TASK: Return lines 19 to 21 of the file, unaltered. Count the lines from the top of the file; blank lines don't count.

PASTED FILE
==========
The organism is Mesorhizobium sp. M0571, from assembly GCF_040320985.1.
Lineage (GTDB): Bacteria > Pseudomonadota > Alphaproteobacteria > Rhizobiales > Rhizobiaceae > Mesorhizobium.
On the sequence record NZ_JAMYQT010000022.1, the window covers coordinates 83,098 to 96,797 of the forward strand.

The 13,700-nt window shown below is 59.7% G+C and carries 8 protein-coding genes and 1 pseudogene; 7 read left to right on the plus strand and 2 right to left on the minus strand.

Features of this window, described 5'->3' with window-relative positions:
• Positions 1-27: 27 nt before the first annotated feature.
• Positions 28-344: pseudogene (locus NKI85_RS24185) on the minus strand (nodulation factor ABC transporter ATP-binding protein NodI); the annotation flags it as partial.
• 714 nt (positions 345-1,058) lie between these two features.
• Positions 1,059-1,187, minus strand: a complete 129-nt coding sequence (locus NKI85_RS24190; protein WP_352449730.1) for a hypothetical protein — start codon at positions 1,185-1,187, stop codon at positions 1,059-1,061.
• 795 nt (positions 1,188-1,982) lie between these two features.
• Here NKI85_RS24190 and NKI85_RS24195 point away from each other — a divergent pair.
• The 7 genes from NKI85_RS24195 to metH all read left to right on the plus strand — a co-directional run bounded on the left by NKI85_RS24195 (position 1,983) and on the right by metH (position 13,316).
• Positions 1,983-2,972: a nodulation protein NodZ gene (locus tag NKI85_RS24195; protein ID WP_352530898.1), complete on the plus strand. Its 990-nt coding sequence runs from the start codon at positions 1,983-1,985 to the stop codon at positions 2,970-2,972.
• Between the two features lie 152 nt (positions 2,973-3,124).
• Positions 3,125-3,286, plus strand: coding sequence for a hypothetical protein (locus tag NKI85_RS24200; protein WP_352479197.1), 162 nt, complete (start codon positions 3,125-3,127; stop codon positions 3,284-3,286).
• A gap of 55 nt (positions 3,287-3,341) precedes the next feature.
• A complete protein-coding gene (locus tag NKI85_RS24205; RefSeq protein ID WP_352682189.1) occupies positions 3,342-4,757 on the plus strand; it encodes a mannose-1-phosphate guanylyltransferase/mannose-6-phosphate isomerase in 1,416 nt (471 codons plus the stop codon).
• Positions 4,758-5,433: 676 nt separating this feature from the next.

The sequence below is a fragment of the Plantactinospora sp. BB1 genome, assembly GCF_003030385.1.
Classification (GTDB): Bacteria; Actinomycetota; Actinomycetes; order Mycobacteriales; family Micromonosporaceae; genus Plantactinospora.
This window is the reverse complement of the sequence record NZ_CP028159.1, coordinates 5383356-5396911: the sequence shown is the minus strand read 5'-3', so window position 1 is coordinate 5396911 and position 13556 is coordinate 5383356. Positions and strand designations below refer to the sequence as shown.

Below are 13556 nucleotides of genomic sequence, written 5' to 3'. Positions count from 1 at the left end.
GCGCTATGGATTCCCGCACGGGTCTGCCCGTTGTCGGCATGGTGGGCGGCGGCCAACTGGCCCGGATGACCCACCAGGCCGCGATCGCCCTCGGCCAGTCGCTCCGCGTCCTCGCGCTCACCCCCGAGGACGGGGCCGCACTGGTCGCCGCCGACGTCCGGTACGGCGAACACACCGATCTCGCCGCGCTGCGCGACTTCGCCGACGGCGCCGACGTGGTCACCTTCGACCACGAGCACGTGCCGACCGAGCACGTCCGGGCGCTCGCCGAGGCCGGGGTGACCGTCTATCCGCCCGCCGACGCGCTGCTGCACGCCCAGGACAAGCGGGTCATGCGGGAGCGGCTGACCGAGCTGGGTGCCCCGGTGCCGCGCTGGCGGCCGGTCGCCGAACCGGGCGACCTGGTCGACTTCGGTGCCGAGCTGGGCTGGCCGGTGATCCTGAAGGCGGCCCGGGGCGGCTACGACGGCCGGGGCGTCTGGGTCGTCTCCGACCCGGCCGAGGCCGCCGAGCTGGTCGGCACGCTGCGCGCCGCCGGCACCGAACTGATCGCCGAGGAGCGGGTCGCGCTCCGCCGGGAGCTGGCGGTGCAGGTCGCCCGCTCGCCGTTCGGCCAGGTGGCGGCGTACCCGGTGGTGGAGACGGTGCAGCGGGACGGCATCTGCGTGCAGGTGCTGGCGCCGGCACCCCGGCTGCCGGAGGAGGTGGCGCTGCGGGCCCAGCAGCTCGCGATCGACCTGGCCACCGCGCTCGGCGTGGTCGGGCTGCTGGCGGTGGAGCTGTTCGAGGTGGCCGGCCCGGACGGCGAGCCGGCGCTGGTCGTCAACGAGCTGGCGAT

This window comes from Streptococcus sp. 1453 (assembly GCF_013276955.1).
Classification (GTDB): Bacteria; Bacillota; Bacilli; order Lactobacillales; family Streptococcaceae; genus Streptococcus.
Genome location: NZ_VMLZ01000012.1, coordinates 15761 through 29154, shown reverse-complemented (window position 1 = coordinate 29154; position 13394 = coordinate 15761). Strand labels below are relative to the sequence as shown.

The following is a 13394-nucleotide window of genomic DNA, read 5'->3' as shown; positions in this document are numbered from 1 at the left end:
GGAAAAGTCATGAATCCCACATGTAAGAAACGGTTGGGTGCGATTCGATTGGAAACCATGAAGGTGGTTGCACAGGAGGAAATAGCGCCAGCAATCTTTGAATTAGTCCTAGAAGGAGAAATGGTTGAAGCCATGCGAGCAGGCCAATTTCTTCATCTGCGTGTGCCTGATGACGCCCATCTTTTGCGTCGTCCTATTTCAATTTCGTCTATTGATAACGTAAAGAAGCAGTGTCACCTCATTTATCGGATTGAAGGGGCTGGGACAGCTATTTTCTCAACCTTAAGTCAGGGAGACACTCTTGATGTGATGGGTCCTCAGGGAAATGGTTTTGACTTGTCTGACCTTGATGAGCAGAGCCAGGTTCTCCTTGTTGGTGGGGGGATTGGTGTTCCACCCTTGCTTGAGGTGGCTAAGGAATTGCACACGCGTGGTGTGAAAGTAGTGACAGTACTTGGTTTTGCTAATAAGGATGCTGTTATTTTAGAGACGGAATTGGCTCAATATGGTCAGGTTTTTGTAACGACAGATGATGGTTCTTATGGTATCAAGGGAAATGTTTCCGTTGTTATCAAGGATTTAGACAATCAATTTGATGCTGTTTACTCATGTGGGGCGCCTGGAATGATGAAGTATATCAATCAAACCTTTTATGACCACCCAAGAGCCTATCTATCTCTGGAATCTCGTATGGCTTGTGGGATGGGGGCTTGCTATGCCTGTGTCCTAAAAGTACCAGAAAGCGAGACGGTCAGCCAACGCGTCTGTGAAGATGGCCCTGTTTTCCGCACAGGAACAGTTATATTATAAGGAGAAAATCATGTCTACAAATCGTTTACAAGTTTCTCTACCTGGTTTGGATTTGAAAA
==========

The sequence below is a fragment of the Plantactinospora sp. BB1 genome, assembly GCF_003030385.1.
Classification (GTDB): Bacteria; Actinomycetota; Actinomycetes; order Mycobacteriales; family Micromonosporaceae; genus Plantactinospora.
This window is the reverse complement of the sequence record NZ_CP028159.1, coordinates 5383356-5396911: the sequence shown is the minus strand read 5'-3', so window position 1 is coordinate 5396911 and position 13556 is coordinate 5383356. Positions and strand designations below refer to the sequence as shown.